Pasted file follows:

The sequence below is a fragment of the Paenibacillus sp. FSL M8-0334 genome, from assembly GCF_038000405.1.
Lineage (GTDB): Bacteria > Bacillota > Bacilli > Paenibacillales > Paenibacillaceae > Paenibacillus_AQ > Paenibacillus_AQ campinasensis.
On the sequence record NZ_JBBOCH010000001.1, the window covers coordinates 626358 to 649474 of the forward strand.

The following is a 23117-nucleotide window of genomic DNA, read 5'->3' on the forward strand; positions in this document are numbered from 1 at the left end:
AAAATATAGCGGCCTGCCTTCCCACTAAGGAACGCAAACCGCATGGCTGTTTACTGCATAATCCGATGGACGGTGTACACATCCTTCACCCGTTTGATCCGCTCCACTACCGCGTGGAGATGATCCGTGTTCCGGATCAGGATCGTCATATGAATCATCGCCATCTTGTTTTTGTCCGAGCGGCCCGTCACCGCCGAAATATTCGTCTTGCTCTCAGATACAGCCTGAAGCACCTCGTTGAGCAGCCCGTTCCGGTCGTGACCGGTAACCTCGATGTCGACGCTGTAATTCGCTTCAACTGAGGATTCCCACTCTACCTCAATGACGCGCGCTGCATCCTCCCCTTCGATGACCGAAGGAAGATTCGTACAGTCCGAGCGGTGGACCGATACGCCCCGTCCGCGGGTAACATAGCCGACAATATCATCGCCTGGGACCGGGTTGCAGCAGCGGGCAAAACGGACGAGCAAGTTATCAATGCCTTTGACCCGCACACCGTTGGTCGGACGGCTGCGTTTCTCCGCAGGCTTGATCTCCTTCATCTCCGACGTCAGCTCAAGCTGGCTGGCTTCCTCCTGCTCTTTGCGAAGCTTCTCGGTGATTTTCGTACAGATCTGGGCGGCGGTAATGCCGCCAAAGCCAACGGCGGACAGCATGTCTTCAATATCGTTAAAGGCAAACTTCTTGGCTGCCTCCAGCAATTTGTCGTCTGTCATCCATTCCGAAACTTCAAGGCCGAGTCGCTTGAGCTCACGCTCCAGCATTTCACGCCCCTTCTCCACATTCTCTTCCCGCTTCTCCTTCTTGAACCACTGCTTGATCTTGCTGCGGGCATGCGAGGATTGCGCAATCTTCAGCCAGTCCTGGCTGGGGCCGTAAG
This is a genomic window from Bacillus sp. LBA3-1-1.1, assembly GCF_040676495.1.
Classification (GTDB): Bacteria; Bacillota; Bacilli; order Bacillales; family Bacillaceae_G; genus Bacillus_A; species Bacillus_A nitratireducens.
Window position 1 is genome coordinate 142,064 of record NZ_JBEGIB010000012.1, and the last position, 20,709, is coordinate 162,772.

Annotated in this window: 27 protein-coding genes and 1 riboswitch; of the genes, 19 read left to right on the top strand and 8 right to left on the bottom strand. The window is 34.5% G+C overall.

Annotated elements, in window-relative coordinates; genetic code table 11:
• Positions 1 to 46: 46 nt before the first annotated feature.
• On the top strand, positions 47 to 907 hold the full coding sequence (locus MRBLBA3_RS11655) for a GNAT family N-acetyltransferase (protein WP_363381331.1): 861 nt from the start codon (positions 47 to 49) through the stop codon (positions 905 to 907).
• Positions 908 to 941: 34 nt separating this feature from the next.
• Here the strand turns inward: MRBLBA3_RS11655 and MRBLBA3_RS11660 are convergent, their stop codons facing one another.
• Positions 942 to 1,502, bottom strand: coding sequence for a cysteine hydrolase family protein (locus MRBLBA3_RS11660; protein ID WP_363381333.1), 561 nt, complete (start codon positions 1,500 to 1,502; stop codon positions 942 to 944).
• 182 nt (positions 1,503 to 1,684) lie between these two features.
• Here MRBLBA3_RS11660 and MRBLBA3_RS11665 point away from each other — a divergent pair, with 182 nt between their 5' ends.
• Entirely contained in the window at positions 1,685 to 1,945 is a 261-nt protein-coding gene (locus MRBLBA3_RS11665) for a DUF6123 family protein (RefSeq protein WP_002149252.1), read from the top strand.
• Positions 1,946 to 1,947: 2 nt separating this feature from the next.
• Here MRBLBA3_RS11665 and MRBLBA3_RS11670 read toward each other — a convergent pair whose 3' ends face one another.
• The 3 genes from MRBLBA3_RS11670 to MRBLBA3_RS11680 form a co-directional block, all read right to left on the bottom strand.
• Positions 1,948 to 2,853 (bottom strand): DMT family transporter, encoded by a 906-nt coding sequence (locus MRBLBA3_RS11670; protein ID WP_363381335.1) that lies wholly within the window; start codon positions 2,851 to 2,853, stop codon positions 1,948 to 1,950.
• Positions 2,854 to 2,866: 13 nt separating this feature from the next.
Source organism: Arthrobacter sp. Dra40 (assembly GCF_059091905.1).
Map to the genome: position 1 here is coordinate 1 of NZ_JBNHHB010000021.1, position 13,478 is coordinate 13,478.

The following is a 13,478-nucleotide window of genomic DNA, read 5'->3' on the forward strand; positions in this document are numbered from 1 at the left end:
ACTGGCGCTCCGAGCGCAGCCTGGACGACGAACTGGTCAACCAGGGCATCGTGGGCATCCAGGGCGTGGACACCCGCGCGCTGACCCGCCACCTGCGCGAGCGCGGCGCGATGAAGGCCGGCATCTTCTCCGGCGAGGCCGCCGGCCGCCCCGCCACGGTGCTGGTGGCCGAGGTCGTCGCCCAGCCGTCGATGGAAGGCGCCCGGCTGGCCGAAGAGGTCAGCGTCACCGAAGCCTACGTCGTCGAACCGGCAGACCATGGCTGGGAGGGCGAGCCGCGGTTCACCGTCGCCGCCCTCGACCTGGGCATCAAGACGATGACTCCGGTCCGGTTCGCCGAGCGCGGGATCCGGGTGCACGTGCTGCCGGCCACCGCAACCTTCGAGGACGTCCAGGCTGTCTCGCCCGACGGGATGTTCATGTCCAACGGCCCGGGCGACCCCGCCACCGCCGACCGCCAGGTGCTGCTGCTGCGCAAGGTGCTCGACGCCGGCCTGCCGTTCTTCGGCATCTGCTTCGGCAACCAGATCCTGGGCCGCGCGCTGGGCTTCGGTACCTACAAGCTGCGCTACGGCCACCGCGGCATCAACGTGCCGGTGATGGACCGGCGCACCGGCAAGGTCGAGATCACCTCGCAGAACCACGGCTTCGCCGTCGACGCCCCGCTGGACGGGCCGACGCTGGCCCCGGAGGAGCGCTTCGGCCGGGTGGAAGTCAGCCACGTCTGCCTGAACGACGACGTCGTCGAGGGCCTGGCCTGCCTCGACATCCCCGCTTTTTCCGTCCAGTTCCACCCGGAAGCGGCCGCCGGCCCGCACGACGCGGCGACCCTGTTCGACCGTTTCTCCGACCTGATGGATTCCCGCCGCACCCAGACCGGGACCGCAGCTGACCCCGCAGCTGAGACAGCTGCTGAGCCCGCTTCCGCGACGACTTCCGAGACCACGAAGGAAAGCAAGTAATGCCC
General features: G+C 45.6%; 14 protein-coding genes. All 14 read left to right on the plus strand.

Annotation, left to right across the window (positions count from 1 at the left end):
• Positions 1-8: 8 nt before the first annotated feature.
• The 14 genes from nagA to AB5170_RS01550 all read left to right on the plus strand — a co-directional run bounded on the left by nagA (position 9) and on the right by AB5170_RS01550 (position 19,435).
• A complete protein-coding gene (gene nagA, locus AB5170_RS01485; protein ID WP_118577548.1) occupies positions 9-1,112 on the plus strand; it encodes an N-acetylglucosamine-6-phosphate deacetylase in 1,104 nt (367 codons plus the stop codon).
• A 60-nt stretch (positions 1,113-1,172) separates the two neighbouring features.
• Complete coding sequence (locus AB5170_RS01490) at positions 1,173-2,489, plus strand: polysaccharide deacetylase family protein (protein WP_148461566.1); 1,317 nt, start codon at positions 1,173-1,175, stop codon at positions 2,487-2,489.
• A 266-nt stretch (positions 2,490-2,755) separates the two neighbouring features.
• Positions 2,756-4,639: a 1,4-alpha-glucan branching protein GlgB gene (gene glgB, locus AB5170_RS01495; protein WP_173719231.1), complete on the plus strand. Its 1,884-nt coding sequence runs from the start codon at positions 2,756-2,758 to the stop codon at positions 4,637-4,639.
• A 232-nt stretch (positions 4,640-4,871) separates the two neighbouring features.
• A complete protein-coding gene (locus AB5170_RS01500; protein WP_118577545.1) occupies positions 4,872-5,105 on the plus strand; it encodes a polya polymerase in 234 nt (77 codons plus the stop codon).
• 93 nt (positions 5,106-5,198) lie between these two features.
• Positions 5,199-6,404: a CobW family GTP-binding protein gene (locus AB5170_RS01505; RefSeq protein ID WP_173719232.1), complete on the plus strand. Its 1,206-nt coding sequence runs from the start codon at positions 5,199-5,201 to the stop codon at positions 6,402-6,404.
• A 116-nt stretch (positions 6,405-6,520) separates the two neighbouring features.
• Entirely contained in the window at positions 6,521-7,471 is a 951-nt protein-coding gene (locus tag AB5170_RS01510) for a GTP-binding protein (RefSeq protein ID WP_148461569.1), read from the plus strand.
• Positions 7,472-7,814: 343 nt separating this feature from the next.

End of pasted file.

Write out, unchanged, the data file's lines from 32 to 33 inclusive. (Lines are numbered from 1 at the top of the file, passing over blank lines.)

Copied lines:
• A complete protein-coding gene (gene nagA, locus AB5170_RS01485; protein ID WP_118577548.1) occupies positions 9-1,112 on the plus strand; it encodes an N-acetylglucosamine-6-phosphate deacetylase in 1,104 nt (367 codons plus the stop codon).
• A 60-nt stretch (positions 1,113-1,172) separates the two neighbouring features.